Virginia: Residency of Estates and Trusts No Longer Determined by Location of Administration

Mary F. Lundstedt, Esq., Associate
Leanne Broyles, Esq., Senior Associate

Resident estates and trusts are subject to Virginia state income tax on nearly all of their federal taxable income1. Effective July 1, 2019, recently enacted House Bill 2526 (HB2526) modifies the definition of a resident estate or trust for Virginia state income tax purposes2. HB2526 significantly impacts the tax treatment of estates and trusts being administered in Virginia. Specifically, estates and trusts will no longer be considered Virginia residents solely as a result of being administered in Virginia. This means that for some such estates and trusts—they may avoid Virginia state income tax.

Pre-HB2526

Pre-HB2526, the Virginia Code §58.1-302 defined "resident estate or trust" using four distinct categories:

  • The estate of a decedent who at his death was domiciled in the Commonwealth;
  • A trust created by will of a decedent who at his death was domiciled in the Commonwealth; or
  • A trust created by or consisting of property of a person domiciled in the Commonwealth; or
  • A trust or estate which is being administered in the Commonwealth.

Thus, under pre-HB2526, estates and trusts being administered in Virginia were considered "resident estates or trusts" – including such estates and trusts of individuals domiciled outside of Virginia. As such, these estates and trusts were still subject to the Virginia state income tax imposed upon essentially all of the estate’s or trust’s federal taxable income.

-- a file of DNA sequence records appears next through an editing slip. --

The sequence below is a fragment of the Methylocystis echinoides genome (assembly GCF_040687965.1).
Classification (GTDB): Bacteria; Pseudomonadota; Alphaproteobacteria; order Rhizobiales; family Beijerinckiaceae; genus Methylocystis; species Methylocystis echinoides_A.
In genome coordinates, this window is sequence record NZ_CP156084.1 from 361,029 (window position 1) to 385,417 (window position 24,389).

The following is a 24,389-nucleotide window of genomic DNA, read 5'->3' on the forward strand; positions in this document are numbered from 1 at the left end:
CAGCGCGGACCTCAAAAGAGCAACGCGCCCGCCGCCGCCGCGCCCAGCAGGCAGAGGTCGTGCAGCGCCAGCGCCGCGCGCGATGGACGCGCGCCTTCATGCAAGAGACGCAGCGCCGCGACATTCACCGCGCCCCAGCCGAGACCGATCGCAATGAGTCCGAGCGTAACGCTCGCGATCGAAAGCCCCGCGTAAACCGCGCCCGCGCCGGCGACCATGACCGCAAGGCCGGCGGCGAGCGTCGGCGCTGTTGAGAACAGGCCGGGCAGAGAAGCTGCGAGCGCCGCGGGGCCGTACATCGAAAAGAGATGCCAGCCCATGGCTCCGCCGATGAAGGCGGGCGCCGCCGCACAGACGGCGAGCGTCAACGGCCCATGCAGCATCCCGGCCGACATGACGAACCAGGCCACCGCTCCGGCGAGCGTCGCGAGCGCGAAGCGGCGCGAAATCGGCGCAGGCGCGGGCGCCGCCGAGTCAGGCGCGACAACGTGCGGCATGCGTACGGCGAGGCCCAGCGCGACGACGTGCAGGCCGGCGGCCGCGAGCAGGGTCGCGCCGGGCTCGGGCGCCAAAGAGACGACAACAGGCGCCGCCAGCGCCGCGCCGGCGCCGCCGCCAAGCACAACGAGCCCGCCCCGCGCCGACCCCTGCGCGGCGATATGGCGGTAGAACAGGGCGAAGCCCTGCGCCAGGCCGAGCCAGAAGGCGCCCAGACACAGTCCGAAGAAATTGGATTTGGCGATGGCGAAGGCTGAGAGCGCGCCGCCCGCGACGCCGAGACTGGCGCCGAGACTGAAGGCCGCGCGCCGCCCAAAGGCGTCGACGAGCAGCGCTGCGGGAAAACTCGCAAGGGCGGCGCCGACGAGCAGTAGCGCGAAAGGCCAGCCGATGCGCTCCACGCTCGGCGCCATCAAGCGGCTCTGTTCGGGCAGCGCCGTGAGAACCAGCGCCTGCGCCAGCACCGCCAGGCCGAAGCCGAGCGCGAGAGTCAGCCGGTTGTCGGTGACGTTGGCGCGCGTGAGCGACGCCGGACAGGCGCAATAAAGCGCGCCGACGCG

Post-HB2526

Again, effective July 1, 2019, HB2526 removed the fourth category of "resident estate or trust." Therefore, the location of trust or estate administration is no longer part of the definition of "resident estate or trust." As such, estates and/or trusts being administered in Virginia that do not meet the other residency requirements will be considered non-resident estates and trusts. This is good news, because these estates and trusts should only be taxed on Virginia source income.3

If you have tax questions or concerns call Frost & Associates, LLC at (410) 497-5947.


1 Va. Code Ann. § 58.1-361(A); Va. Regs. § 10-115-40(A); Virginia Form 770, Fiduciary Income Tax Return and Instructions.

2 Virginia Governor Northam approved HB2526 on February 15, 2019.

3 Va. Code Ann. § 58.1-362; Va. Regs. § 10-115-50; Virginia Form 770, Fiduciary Income Tax Return and Instructions.